Increase text Decrease text Reset text Print Bookmark this page Facebook RSS Feed
Increase text Decrease text Reset text Print Bookmark this page Facebook RSS Feed

The ideals of Rotary

To encourage and foster the ideal of service as a basis of worthy enterprise and, in particular, to encourage and foster: First: The development of acquaintance as an opportunity for service. Second: High ethical standards in business and professions; the recognition of the worthiness of all useful occupations and the dignifying of each Rotarian's occupation as an opportunity to serve society. Third: The application of the ideal of service in each Rotarian's personal, business and community life. Fourth: The advancement of international understanding, goodwill, and peace through a world fellowship of business and professional persons united in the ideal of service. Click here for the Rotary Basics .

Rotary's Motto 'Service Above Self'


Today, Rotary is well known throughout the world for its dedication to service and international goodwill. Changing the world through service, however, was hardly uppermost in the mind of Paul P. Harris when he founded the organization in 1905. Harris, a lawyer in Chicago, Illinois, USA, had been raised in a rural village in Vermont. He envisioned a new kind of club for professionals that would kindle the fellowship and friendly spirit he had known in his youth.

On the evening of 23 February 1905, Harris invited three friends to a meeting. Silvester Schiele, a coal dealer, Hiram Shorey, a merchant tailor, and Gustavus Loehr, a mining engineer, gathered with Harris in Loehr's business office in Room 711 of the Unity Building in downtown Chicago. They discussed Harris' idea that business leaders should meet periodically to enjoy camaraderie and to enlarge their circle of business and professional acquaintances. The club met weekly; membership was limited to one representative from each business and profession. Though the men didn't use the term Rotary that night, that gathering is commonly regarded as the first Rotary club meeting.

As they continued to convene, members began rotating their meetings among their places of business, hence the name Rotary. After enlisting a fifth member, printer Harry Ruggles, the group was formally organized as the Rotary Club of Chicago. The original club emblem, a wagon wheel design, was the precursor of the familiar cogwheel emblem now used by Rotarians worldwide. Refer to 'The development of the Rotary Wheel emblem' page 50.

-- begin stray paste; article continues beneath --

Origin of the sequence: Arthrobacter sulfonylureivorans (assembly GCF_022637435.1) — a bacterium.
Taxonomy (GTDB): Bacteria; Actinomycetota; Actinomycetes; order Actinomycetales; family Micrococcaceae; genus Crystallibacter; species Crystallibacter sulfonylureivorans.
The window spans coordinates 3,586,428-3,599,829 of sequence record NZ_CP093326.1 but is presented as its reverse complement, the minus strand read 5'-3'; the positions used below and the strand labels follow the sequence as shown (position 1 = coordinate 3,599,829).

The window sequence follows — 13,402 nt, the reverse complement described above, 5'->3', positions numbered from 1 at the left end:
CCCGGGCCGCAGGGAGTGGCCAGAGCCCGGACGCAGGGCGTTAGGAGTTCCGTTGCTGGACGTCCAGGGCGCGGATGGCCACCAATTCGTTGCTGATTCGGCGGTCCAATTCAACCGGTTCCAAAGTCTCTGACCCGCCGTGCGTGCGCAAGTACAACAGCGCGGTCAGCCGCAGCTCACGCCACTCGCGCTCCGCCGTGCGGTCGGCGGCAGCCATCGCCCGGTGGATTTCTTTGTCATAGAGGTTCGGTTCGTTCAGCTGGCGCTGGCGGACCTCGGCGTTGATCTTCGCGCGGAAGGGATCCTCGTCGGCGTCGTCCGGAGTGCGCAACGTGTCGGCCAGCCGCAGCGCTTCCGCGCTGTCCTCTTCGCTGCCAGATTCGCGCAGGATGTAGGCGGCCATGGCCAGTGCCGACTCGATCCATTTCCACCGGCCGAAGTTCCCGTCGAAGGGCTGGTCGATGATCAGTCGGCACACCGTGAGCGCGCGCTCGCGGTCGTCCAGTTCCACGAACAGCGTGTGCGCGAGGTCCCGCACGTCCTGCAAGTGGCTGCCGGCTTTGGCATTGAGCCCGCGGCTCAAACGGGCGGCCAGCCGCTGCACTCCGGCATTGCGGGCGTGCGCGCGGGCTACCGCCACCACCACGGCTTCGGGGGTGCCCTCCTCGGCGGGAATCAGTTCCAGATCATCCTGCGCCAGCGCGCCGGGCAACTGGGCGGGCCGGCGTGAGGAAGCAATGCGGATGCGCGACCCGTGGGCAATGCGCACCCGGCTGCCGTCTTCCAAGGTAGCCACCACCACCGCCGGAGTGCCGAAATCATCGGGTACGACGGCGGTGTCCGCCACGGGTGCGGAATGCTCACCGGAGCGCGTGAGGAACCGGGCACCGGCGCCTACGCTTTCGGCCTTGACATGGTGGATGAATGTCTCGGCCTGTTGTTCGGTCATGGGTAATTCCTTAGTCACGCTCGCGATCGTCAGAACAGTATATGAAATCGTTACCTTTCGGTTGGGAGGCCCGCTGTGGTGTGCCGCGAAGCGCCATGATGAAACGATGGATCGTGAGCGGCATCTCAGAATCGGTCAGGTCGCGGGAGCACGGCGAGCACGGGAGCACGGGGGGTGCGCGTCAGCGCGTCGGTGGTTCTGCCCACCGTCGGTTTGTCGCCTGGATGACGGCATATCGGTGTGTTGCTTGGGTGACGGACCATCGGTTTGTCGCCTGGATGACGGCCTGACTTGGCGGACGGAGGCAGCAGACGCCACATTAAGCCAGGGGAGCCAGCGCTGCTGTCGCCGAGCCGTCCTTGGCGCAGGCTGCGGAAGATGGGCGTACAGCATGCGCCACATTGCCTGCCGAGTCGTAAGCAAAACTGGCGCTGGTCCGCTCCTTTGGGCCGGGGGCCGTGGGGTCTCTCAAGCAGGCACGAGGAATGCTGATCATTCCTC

By the end of 1905, the club's roster showed a membership of 30 with Schiele as president and Ruggles as treasurer. Paul Harris declined office in the new club and didn't become its president until two years later. Club membership grew, making it difficult to gather in offices, so the members shifted their meetings to hotels and restaurants, where many Rotary club meetings are held today.

These early "Rotarians" realised that fellowship and mutual self-interest were not enough to keep a club of busy professionals meeting each week. Reaching out to improve the lives of the less fortunate proved to be an even more powerful motivation. The Rotary commitment to service began in 1907, when the Rotary Club of Chicago donated a horse to a preacher. The man's own horse had died, and because he was too poor to buy another one, he was unable to make the rounds of his churches and parishioners. A few weeks later, the club constructed Chicago's first public lavatory. With these inaugural projects, Rotary became the world's first service-club organisation.

Return to top


Our Rotary International District 9550 covers about 20% of Australia.
- a 1.5 million square kilometre area north of the 21st parallel in Queensland and the Northern Territory (including as far south as Tennant Creek), and Timor Leste, where there is a Rotary Club in Dili. There are nine Rotary Clubs in the Northern Territory, with clubs in Darwin, Nhulunbuy, Katherine and Tennant Creek, while in North Queensland clubs extend from Thursday Island and Cairns in the north to Proserpine and Airlie Beach in the south, and west to Mount Isa. Our District includes the world heritage areas of Kakadu National Park and the Great Barrier Reef, rainforests, tropics, and the outback.